Want to cook without oil? How to ditch the oil for every cooking method

  • 3 Minutes Read

Believe it or not, it's not hard to cook without oil. Here are our best tricks and tips for successful and tasty results.

Cook without oil

Why cook without oil?

You may want to cut out extra calories. Perhaps you follow a whole-food, plant-based diet as promoted by Forks over Knives, McDougal, and Dean Ornish eating plans. Either way, oil-free doesn't necessarily mean fat-free. As a way of cooking, it limits the fats to unprocessed, nutrient-rich sources, such as nuts, seeds, olives, and avocados.

Here's how to cook without oil, no matter the method

Steaming, poaching, and boiling

These methods naturally cook with liquid and do not require added oil.

Steam your veggies, and save boiling for pasta. Steaming minimizes nutrient loss and retains texture, whereas boiling means losing vitamins and minerals to the cooking water. Use a steamer basket insert, an electric steamer, or simply add some water to a pan and cover to steam. Add favorite seasonings after steaming.

Poaching cooks food submerged under about one inch of liquid, such as water, stock, milk, or wine. The liquid is heated to a gentle boil. It is difficult to overcook food with poaching, making it a popular no-oil cooking method for fish and eggs. Looking for a special dessert? Try poaching pears or peaches in regular or plant milk and top with a dash of cinnamon and nutmeg.

Simmering

Simmering is another moist-heat cooking method. This gentle, slow-cooking technique used for soups, stews, and sauces does not rely on added oil. Simmering infuses the dish with the seasonings you add and concentrates the flavor. Missing the texture of creamy soup? Try purees of silken tofu, cooked potato, roasted cauliflower, or white kidney beans. A hand-held immersion blender is invaluable for this step.

Sauteing and stir-frying

Nonstick pans and woks make the best tools for oil-free sauteing and stir-frying. Compared to sauteing, stir-frying uses a higher heat, and food is stirred about more rapidly. Water can evaporate quickly with both cooking methods: add a few tablespoons of liquid every few minutes and keep moving the food around frequently in the pan.

Looking to add more flavor? Try cooking with broth, wine, vinegar, citrus juice, soy sauce, tamari, or coconut aminos instead of water.

Note: Nonfat cooking sprays are essentially oil-free based on their small serving size and ability to coat a pan evenly. Check that it is safe to use on your nonstick pan.

Roasting

A go-to method for bringing out the flavors of vegetables, roasting allows them to brown and caramelize. Fortunately, added oil is unnecessary for this magic to happen. Use parchment paper, foil, or a nonstick silicone mat for easier cleanup.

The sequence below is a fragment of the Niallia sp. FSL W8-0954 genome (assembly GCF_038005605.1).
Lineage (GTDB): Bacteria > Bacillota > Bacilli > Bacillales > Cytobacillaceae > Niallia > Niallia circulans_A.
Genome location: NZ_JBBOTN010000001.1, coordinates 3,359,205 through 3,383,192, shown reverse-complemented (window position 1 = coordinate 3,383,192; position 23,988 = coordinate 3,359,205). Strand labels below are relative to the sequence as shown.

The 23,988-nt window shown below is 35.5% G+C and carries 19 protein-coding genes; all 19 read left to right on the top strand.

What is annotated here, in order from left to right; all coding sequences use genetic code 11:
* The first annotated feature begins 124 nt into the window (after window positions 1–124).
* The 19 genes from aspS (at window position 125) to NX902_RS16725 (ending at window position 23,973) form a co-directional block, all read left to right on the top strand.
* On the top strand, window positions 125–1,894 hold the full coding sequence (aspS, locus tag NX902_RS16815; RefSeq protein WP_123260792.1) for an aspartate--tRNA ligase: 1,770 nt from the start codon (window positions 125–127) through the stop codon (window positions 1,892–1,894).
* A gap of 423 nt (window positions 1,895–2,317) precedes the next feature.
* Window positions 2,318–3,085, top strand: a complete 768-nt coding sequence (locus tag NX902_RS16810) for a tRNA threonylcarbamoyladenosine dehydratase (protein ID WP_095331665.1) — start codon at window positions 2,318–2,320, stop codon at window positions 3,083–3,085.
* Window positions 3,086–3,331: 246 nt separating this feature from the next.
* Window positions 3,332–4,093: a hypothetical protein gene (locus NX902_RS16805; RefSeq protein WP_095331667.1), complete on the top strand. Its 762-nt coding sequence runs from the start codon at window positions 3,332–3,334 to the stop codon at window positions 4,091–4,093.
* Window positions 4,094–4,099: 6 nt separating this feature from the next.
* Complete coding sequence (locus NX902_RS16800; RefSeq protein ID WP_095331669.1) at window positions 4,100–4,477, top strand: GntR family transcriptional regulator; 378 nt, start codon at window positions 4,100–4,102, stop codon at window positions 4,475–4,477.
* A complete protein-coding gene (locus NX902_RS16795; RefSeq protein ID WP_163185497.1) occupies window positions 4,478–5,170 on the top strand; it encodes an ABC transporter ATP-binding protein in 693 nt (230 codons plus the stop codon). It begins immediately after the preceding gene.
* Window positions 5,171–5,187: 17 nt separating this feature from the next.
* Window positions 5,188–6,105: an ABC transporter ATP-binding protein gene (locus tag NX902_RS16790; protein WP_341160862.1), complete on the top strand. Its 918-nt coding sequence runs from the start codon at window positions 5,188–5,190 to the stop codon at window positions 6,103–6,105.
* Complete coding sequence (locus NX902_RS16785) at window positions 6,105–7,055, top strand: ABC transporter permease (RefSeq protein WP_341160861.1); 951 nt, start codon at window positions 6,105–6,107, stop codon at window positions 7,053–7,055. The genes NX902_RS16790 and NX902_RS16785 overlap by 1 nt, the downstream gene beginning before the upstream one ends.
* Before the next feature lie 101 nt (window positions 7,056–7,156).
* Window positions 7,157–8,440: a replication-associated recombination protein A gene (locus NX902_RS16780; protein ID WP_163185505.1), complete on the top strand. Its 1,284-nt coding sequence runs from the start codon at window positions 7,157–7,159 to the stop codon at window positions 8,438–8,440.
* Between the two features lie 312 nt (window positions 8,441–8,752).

Mist your veggies with broth or water to help seasonings adhere. Allow the oven to fully preheat, and place veggies on the baking pan in a single layer with sufficient space among them, so they roast instead of steam. For extra browning (who can resist crispy roasted potatoes?), crank up the temperature for the last few minutes of cooking.

Frying

Technically, "frying" implies the use of oil, whether in a pan or a deep-fryer. You may not be able to authentically "fry" without oil, but you can mimic the crispy texture frying offers.

Do you miss the crunch of breaded and fried foods? Coat fish, poultry, or vegetables with chopped nuts or whole-grain breadcrumbs and bake.

Consider investing in an air-fryer. The rapid air circulation and high-temperature help create fried foods' consistency without the use of oil.

Baking

True, omitting oil in baked goods results in a different texture, but that's not necessarily a bad thing. Muffins, quick breads, and bars do well with the extra moisture coming from added applesauce, pumpkin, or mashed bananas. Pureed dates can also add a rich flavor and texture, especially in chocolaty treats. Vanilla yogurt (or plant yogurt) can add a tangy flavor and extra protein.

For extra flavor, texture, and nutrition, you may include fat sources from such whole foods as nuts, nut flours, seeds (including chia seed and ground flaxseed), and shredded coconut.

Grilling

Grilling brings a deep and savory flavor to meats, poultry, and vegetables. Although oil isn't needed for successful grilling, the concern is food sticking to the grill. Fortunately, a silicone grill mat or a nonstick grill basket solves this issue. You can also seal your food in a foil or parchment paper packet with a bit of added liquid and cook over the grill.

Top it all off

No matter what oil-free cooking method you choose, punch up the flavor and texture with healthy toppings. Drizzle tahini or balsamic glaze over your dish, or add a handful of freshly chopped herbs, toasted nuts or seeds, or shredded coconut.

Try one of our favorite sources for no-added-oil recipes

You can use our recipe import feature to add recipes from these sites to your collection and modify them to suit your preferences.

Forks Over Knives
Fatfree Vegan
Minimalist Baker (use oil-free filter)
Plant-Based Cooking

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Foods & Recipes->Oils Nutrients->Fats
Dec 2, 2020
Sue Heikkinen
Sue Heikkinen, MS, RDN, CDCES, BC-ADM, ACE-PT - Registered Dietitian Nutritionist and Certified Diabetes Care and Education Specialist Educator

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